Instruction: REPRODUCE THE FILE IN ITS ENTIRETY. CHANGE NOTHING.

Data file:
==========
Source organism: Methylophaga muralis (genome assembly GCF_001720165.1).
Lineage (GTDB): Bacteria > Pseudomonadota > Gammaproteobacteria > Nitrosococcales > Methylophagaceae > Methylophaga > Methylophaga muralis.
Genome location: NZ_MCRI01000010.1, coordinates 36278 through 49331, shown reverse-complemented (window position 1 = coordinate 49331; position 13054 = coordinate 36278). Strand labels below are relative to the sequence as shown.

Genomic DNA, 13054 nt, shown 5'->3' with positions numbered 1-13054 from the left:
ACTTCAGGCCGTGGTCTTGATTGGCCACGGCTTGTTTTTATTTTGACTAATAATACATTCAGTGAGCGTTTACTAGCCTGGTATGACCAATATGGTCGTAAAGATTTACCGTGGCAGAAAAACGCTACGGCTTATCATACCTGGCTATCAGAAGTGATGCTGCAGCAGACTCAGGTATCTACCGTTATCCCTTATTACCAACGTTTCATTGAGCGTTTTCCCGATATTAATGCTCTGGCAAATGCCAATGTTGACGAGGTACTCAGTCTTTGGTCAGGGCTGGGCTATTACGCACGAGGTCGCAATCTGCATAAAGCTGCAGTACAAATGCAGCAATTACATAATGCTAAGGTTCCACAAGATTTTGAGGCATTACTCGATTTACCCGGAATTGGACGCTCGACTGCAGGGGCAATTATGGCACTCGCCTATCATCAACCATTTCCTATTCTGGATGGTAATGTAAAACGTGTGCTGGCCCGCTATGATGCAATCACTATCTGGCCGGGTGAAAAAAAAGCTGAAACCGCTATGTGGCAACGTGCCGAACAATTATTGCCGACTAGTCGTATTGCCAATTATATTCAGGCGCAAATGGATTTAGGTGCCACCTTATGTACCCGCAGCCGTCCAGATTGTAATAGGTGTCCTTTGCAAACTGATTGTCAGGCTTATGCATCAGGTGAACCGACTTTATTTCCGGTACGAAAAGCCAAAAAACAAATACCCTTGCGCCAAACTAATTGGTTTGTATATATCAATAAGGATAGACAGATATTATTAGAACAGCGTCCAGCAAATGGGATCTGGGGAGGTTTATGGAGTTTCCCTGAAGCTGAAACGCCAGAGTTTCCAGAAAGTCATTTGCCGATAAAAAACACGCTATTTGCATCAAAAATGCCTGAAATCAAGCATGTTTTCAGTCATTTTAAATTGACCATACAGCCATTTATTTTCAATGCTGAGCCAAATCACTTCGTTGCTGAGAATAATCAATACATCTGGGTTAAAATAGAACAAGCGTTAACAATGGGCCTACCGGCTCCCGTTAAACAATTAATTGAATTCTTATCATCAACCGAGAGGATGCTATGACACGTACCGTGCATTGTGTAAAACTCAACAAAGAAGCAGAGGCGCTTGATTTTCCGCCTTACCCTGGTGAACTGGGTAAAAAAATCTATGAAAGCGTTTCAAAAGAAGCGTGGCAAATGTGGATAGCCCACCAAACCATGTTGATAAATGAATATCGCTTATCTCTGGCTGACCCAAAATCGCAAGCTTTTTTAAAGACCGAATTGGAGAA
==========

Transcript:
Source organism: Methylophaga muralis (genome assembly GCF_001720165.1).
Lineage (GTDB): Bacteria > Pseudomonadota > Gammaproteobacteria > Nitrosococcales > Methylophagaceae > Methylophaga > Methylophaga muralis.
Genome location: NZ_MCRI01000010.1, coordinates 36278 through 49331, shown reverse-complemented (window position 1 = coordinate 49331; position 13054 = coordinate 36278). Strand labels below are relative to the sequence as shown.

Genomic DNA, 13054 nt, shown 5'->3' with positions numbered 1-13054 from the left:
ACTTCAGGCCGTGGTCTTGATTGGCCACGGCTTGTTTTTATTTTGACTAATAATACATTCAGTGAGCGTTTACTAGCCTGGTATGACCAATATGGTCGTAAAGATTTACCGTGGCAGAAAAACGCTACGGCTTATCATACCTGGCTATCAGAAGTGATGCTGCAGCAGACTCAGGTATCTACCGTTATCCCTTATTACCAACGTTTCATTGAGCGTTTTCCCGATATTAATGCTCTGGCAAATGCCAATGTTGACGAGGTACTCAGTCTTTGGTCAGGGCTGGGCTATTACGCACGAGGTCGCAATCTGCATAAAGCTGCAGTACAAATGCAGCAATTACATAATGCTAAGGTTCCACAAGATTTTGAGGCATTACTCGATTTACCCGGAATTGGACGCTCGACTGCAGGGGCAATTATGGCACTCGCCTATCATCAACCATTTCCTATTCTGGATGGTAATGTAAAACGTGTGCTGGCCCGCTATGATGCAATCACTATCTGGCCGGGTGAAAAAAAAGCTGAAACCGCTATGTGGCAACGTGCCGAACAATTATTGCCGACTAGTCGTATTGCCAATTATATTCAGGCGCAAATGGATTTAGGTGCCACCTTATGTACCCGCAGCCGTCCAGATTGTAATAGGTGTCCTTTGCAAACTGATTGTCAGGCTTATGCATCAGGTGAACCGACTTTATTTCCGGTACGAAAAGCCAAAAAACAAATACCCTTGCGCCAAACTAATTGGTTTGTATATATCAATAAGGATAGACAGATATTATTAGAACAGCGTCCAGCAAATGGGATCTGGGGAGGTTTATGGAGTTTCCCTGAAGCTGAAACGCCAGAGTTTCCAGAAAGTCATTTGCCGATAAAAAACACGCTATTTGCATCAAAAATGCCTGAAATCAAGCATGTTTTCAGTCATTTTAAATTGACCATACAGCCATTTATTTTCAATGCTGAGCCAAATCACTTCGTTGCTGAGAATAATCAATACATCTGGGTTAAAATAGAACAAGCGTTAACAATGGGCCTACCGGCTCCCGTTAAACAATTAATTGAATTCTTATCATCAACCGAGAGGATGCTATGACACGTACCGTGCATTGTGTAAAACTCAACAAAGAAGCAGAGGCGCTTGATTTTCCGCCTTACCCTGGTGAACTGGGTAAAAAAATCTATGAAAGCGTTTCAAAAGAAGCGTGGCAAATGTGGATAGCCCACCAAACCATGTTGATAAATGAATATCGCTTATCTCTGGCTGACCCAAAATCGCAAGCTTTTTTAAAGACCGAATTGGAGAA